1539238 tn?1292865243

HPTH Misdiagnosed for years...... A Letter to my doctor, anyone feel me?

Dear Dr. H,

It has been two or three years since I last saw you, where your advice had me admitted to the psych ward….where I was put in a straight jacket and tortured by staff and other patients for seven days.  No, they didn’t rip off my toenails one by one, but it sure felt that way.

I am sure you will not soon forget the drama I brought to your office during a horrible display of pain and emotion just after having a spinal block and spinal headaches.  You had referred me to the pain clinic, right after our visit…they turned me away because I had been diagnosed with fibromyalgia…and did nothing for me that day, nor any other day that I sought help for my symptoms from multiple doctors and multiple hospitals between 2000-2008.

My question is this.  Did you ever think to check my PTH level?  My diagnosis is HPTH, hypercalciemia, osteopenia, and my vitamin D level is only 11.  I also have two thyroid nodules, one that is suspicious for cancer along with suspicious lymph nodes nearby.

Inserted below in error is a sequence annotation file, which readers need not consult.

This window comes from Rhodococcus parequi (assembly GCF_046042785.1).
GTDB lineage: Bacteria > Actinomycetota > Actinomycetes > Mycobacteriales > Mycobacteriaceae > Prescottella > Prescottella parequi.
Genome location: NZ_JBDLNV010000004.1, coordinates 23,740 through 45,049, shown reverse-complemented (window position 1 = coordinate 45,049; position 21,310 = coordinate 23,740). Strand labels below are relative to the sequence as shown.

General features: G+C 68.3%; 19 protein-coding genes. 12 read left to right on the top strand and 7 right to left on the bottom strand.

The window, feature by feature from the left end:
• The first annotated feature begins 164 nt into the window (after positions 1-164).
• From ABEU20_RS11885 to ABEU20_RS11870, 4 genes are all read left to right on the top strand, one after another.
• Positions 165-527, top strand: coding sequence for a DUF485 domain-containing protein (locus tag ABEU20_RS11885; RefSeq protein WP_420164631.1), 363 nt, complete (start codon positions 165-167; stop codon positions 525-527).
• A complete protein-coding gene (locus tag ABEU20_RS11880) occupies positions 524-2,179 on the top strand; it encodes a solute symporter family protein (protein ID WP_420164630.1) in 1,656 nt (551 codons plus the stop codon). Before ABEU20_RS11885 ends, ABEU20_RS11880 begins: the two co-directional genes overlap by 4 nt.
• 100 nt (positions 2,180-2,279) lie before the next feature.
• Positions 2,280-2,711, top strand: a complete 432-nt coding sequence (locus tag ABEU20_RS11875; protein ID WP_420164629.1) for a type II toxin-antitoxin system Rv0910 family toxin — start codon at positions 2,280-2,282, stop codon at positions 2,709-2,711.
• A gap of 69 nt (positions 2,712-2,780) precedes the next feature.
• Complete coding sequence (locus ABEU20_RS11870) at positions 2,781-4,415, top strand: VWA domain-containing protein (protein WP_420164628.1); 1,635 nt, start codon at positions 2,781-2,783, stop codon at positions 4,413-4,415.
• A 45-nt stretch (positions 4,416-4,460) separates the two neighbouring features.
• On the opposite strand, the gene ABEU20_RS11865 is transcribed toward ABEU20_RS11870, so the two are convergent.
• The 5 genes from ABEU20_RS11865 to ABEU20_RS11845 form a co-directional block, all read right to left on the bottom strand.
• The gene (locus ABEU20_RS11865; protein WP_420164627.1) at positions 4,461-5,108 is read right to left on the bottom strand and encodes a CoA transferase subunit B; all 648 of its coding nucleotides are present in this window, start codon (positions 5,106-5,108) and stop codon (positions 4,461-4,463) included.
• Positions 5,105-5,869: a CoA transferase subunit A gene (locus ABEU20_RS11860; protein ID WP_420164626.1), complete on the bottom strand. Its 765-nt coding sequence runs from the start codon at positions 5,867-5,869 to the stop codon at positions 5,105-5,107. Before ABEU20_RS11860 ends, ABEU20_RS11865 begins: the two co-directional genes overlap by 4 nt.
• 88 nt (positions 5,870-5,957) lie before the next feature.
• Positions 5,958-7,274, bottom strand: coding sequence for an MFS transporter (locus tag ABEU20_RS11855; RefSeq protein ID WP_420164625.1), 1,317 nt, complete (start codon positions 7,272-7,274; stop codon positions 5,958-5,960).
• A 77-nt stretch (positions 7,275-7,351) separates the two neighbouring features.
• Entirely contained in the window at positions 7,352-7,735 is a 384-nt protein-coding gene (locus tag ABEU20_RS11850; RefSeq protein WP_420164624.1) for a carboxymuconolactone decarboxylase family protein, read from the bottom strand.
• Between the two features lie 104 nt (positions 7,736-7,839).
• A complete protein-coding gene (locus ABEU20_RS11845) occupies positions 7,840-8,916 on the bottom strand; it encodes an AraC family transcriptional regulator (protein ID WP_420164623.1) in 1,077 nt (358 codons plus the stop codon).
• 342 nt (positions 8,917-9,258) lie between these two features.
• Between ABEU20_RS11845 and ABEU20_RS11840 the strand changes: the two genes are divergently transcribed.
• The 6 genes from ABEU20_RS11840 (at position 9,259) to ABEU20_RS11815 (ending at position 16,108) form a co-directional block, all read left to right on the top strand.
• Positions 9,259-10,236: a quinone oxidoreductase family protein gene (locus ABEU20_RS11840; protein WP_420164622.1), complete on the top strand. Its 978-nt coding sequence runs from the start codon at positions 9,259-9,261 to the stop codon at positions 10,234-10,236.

Below is a letter I submitted on the web form to the office of the Dean of UAB; If you can help me at all with any of my current questions, or assist me with getting the MIRP in Birmingham for HPTH through the Birmingham VA, please contact me, otherwise, please pass along the knowledge this email provides as far as diagnosing future cases of HPTH to your colleagues.  

There seems to be an overall general lack of knowledge regarding this condition citywide, even the endo’s at the VA seem clueless to me and know no more than the two days they spent covering it in school.  I am being facetious….of course, but in my opinion there is no such thing as a “mild case” of hyperparathyroidism, when my symptoms are severe, and how you can have a “mild” tumor wreaking havoc on every vital system in the body is beyond me.